On talking to congressional staffers

tl;dr: As it turns out, I’m allowed to talk to congressional staffers.  I honestly didn’t know this.  In fact, it is unlawful to attempt to prohibit a federal employee from talking to any Member, committee, or subcommittee of the Congress.

During the part of my career that I’ve been working in the Office of the Secretary of Defense, (the past 13 years!) I have been periodically advised never to talk to Congressional staffers and never to comment on proposed legislation, unless said communication is coordinated by Legislative Affairs.

Last year, a congressional staffer handed me his card and asked for my consult on a bit of proposed legislation.  I demurred and apologized, explaining that as an executive branch employee, I could not do so.  He nodded and said he understood.

The restriction is probably wise; staffers are very influential, but very busy, and therefore very prone to misunderstand.  By the nature of their job, congressional staffers need to be miles wide and are consequently inches deep. It makes perfect sense that the executive branch (or at least cabinet-level departments like Defense) should want to “speak with one voice”.  The general perspective of the executive branch seems to be that Congress should pass the budget, but let the “doers” get on with the “doing”.  When Congress tries to micromanage the executive branch, bad things can happen.

Or so the argument goes.

This troubles me.  The above received wisdom is based on countless instances of ill-considered congressional direction to the executive branch, but how can anyone expect other than ill-considered direction, when there is neither feedback nor dialogue?  Or when what little dialogue occurs is circumscribed by official-party-line minders?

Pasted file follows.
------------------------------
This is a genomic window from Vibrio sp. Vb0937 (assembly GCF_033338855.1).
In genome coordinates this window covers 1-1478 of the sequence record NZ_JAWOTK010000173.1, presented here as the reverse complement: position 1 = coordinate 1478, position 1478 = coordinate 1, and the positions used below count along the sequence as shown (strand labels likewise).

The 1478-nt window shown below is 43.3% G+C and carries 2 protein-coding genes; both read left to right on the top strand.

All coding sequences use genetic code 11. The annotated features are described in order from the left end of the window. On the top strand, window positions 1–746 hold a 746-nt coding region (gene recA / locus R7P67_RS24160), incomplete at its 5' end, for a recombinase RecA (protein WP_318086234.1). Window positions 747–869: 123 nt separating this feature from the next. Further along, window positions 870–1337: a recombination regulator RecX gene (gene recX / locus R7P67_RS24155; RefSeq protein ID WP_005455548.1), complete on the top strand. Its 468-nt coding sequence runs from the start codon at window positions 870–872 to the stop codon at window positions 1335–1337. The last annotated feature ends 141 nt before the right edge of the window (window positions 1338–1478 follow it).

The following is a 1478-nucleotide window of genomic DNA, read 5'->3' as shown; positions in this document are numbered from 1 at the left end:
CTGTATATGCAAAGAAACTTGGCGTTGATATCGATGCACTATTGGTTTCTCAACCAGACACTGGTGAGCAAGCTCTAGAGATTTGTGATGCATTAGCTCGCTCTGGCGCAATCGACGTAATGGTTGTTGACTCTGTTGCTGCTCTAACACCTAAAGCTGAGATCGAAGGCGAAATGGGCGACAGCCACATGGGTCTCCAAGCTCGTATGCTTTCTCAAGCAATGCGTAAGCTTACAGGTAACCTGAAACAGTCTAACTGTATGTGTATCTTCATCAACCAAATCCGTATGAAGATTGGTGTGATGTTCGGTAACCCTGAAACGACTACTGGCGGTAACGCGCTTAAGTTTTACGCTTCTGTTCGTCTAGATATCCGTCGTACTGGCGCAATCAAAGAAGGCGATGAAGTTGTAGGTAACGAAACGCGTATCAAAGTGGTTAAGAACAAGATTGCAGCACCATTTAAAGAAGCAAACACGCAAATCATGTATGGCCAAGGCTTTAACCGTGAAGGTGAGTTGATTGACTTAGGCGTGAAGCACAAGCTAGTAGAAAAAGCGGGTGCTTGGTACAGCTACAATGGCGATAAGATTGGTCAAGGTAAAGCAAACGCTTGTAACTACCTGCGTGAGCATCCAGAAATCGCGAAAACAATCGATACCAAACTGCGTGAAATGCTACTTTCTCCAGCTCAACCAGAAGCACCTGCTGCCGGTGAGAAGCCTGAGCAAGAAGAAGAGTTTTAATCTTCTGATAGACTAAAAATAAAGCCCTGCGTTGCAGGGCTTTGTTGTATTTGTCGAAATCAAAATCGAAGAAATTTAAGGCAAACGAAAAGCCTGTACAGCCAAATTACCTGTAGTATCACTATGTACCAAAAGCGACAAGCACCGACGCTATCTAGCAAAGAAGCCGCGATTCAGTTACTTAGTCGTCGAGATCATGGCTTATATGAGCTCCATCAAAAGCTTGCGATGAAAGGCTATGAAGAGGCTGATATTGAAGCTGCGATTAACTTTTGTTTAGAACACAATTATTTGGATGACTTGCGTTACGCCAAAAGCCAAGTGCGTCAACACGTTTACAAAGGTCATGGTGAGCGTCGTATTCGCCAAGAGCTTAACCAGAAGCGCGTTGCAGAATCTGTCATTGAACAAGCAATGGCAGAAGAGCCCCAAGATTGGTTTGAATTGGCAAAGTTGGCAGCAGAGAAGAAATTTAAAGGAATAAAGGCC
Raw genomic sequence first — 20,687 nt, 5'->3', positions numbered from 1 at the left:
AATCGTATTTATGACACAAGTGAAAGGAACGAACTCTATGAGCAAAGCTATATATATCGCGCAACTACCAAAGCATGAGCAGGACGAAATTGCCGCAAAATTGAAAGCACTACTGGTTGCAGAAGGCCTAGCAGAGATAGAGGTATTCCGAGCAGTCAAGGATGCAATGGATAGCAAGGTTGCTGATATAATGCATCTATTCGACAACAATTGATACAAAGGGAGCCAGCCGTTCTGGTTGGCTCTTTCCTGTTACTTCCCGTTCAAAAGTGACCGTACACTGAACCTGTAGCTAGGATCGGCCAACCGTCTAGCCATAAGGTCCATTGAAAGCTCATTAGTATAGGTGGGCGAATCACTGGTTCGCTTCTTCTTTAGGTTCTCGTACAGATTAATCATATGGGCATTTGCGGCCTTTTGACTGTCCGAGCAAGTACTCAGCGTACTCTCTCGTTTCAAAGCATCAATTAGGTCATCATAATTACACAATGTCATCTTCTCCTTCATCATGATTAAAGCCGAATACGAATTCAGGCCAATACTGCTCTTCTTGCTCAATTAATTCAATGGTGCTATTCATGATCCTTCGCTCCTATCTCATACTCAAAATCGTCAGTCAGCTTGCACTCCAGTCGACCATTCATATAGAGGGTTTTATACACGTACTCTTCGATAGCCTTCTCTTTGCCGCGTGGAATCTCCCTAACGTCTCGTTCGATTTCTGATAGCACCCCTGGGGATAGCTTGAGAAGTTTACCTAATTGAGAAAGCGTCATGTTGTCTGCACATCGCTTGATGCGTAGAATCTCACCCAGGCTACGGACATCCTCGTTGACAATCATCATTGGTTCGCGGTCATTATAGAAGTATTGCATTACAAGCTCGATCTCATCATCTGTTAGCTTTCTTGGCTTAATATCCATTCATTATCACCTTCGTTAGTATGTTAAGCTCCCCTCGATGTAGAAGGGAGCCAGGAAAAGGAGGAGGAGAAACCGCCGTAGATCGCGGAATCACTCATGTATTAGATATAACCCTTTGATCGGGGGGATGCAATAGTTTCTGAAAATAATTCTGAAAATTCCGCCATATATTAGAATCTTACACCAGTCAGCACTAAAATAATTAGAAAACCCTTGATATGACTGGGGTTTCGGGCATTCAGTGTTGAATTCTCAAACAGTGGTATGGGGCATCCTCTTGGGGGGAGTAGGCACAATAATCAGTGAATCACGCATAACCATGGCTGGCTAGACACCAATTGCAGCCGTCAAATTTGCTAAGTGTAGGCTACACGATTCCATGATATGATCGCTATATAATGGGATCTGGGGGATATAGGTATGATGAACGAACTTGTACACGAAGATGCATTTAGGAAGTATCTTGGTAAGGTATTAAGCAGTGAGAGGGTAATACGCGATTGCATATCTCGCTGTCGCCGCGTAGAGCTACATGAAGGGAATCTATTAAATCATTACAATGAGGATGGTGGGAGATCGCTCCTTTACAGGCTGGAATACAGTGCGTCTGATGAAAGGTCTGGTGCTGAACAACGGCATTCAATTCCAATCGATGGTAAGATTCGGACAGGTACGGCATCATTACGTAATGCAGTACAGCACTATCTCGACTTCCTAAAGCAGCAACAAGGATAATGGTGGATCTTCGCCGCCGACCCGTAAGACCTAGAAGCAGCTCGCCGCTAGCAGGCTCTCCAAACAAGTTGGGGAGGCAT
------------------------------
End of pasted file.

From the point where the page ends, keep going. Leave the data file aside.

At the end of the day, Congress does write the rules, and interestingly, I recently discovered that the rules say this: not only are executive branch employees allowed to talk to Congress, but it is unlawful to prohibit or prevent a government employee from talking to Congress.  Really:

5 USC § 7211 – Employees’ right to petition Congress

The right of employees, individually or collectively, to petition Congress or a Member of Congress, or to furnish information to either House of Congress, or to a committee or Member thereof, may not be interfered with or denied.

Moreover, there is a clear penalty for those who would prevent executive branch dialogue with the Congress: their own salary is at stake.

Public Law 105-61

Sec. 640. No part of any appropriation contained in this or any other Act shall be available for the payment of the salary of any officer or employee of the Federal Government, who–

(1) prohibits or prevents, or attempts or threatens to prohibit or prevent, any other officer or employee of the Federal Government from having any direct oral or written communication or contact with any Member, committee, or subcommittee of the Congress in connection with any matter pertaining to the employment of such other officer or employee or pertaining to the department or agency of such other officer or employee in any way, irrespective of whether such communication or contact is at the initiative of such other officer or employee or in response to the request or inquiry of such Member, committee, or subcommittee; or

(2) removes, suspends from duty without pay, demotes, reduces in rank, seniority, status, pay, or performance of efficiency rating, denies promotion to, relocates, reassigns, transfers, disciplines, or discriminates in regard to any employment right, entitlement, or benefit, or any term or condition of employment of, any other officer or employee of the Federal Government, or attempts or threatens to commit any of the foregoing actions with respect to such other officer or employee, by reason of any communication or contact of such other officer or employee with any Member, committee, or subcommittee of the Congress as described in paragraph (1).

Forearmed with this knowledge, I resolve henceforth to be bolder should the occasion arise. I publish this in the hopes that it may inspire others to do likewise.  That said, just because you can do something, doesn’t mean you should.  Proceed with caution, discretion and prudence.

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